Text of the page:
Neither team scored until the 9:21 mark in the second quarter, when Maurice Evans' three pointer put the Lakers up 22-21. No one scored again until Bryant hit a jumper at the 7:33 mark. Chicago missed 13 straight shots and I was waiting for someone to shout, "Next basket wins." Then came a veritable flurry of points (well, sort of) that pushed the score to 38-35 L.A. at halftime. Young Lakers' center Andrew Bynum played very well in the first 24 minutes, producing seven points, six rebounds and four blocked shots. Later in the game, ESPN's Jim Gray reported that Bynum had candidly told him, "Last year I didn't know what I was doing and I was lost." Bynum's work ethic and determination to become a good player are very evident; he finished the game with 12 points, 13 rebounds and four blocked shots. Odom had eight points, six rebounds and four assists in the first half, while Nocioni shot 0-3 in the second quarter and still had 14 points at halftime.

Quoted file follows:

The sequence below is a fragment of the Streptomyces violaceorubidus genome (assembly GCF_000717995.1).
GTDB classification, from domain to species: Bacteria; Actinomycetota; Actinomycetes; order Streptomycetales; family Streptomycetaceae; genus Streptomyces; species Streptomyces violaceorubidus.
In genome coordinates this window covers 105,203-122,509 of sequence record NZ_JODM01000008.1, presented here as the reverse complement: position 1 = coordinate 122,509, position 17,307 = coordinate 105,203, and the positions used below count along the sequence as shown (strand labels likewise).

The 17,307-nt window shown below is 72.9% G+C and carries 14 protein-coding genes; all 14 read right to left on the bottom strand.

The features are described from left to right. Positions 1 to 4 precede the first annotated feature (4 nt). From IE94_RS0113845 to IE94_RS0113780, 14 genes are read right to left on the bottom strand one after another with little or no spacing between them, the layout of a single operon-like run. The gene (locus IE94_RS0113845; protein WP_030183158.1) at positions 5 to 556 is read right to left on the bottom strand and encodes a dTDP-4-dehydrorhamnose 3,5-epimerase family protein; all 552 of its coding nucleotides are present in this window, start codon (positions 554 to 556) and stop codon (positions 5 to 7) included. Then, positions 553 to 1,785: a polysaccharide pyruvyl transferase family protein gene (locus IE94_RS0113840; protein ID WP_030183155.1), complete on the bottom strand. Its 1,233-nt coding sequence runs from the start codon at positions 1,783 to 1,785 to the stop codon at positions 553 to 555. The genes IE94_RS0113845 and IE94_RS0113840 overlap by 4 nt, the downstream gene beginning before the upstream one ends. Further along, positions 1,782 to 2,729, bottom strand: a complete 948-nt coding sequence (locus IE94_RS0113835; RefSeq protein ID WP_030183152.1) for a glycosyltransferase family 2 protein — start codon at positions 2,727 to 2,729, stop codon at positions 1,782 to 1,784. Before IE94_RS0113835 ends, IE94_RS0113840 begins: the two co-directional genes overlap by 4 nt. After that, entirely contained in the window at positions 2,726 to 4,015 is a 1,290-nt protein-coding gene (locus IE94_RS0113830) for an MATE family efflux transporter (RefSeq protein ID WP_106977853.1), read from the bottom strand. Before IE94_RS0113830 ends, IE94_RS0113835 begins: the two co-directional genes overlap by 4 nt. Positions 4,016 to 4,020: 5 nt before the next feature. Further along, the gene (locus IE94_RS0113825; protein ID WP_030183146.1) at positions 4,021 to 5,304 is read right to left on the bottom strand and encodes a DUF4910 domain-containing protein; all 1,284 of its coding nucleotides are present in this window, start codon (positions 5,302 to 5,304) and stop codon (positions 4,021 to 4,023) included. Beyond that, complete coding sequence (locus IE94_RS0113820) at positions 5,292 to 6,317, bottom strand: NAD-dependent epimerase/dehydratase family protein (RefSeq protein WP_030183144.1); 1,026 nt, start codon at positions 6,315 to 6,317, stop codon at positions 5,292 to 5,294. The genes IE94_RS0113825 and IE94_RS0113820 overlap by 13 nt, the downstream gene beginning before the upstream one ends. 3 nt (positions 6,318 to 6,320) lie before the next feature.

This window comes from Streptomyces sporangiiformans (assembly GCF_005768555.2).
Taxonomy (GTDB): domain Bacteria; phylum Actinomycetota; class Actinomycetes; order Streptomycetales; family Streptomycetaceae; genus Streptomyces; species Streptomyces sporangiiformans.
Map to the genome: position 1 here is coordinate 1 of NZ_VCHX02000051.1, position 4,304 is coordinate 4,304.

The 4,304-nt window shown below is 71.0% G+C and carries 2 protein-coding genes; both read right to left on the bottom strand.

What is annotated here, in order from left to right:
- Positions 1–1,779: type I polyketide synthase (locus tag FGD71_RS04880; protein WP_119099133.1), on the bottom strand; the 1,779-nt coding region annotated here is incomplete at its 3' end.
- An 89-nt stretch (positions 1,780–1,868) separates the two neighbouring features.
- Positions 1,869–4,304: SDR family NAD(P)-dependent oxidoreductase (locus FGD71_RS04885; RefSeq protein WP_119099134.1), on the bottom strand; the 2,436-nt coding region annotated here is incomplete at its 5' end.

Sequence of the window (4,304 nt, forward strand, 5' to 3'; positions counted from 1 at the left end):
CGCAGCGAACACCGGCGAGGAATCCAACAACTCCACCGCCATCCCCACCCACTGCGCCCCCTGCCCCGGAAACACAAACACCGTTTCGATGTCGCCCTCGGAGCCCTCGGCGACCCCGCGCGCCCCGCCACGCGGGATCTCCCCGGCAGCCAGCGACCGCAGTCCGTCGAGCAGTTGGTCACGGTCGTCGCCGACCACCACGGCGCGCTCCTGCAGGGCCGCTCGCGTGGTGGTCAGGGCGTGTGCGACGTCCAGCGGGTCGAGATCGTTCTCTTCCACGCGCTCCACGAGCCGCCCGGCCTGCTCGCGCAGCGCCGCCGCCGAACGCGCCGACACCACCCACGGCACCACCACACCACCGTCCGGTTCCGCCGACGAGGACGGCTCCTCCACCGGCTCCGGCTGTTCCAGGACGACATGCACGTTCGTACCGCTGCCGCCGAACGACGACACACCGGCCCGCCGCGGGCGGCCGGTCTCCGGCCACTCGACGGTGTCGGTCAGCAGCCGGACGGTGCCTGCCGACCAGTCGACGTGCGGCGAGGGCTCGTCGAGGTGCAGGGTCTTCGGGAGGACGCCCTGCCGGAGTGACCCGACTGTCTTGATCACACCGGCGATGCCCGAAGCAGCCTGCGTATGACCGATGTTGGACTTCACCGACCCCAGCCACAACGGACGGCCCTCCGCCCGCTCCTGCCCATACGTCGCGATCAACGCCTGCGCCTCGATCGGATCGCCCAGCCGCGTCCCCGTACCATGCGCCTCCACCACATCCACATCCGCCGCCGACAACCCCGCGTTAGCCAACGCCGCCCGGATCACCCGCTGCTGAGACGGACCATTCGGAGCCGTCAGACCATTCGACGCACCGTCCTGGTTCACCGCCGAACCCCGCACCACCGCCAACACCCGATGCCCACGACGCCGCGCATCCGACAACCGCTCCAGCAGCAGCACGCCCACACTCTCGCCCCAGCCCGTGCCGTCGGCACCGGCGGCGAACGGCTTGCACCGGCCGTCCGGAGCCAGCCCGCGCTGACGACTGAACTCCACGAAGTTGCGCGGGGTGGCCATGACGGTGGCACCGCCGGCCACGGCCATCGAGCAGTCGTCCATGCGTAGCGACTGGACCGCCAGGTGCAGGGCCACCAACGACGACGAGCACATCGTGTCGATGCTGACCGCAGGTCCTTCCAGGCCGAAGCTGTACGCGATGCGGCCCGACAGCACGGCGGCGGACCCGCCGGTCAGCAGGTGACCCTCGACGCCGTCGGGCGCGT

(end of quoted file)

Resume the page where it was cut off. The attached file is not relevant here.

Smush Parker hit a three pointer to open the third quarter, putting the Lakers up 41-35 and then Bryant hit a short jumper from the post over Kirk Hinrich. The Lakers' 43-35 lead seemed pretty secure--until Nocioni started playing "Around the World" behind the three point line, canning three triples in a little over a minute to help the Bulls tie the score at 52. Odom closed out the quarter with five points in less than a minute to put the Lakers up 62-59 heading into the final period; first he grabbed a defensive rebound and went coast to coast, hitting a gorgeous layup in traffic, then he converted a three point play.

Nocioni tied the score at 62 with his sixth three pointer in six attempts but Chicago did not score for over four minutes after that; the Bulls made only four field goals in the entire fourth quarter. The Lakers extended the lead to 69-62 before Luol Deng ended the run with a free throw. Then the Bulls did not score for another two and a half minutes. Bryant electrified the home crowd with a steal and great pass to Kwame Brown, who delivered an emphatic dunk on Nocioni, who fouled him. Brown missed the free throw. Chicago trailed 74-63 after a Bryant jumper and Odom free throw but just when it seemed like the Bulls were dead Kirk Hinrich made two free throws, Nocioni hit a jumper and Ben Gordon sank a three pointer to cut the margin to 74-70. The Lakers closed out the game by playing good defense and making their free throws.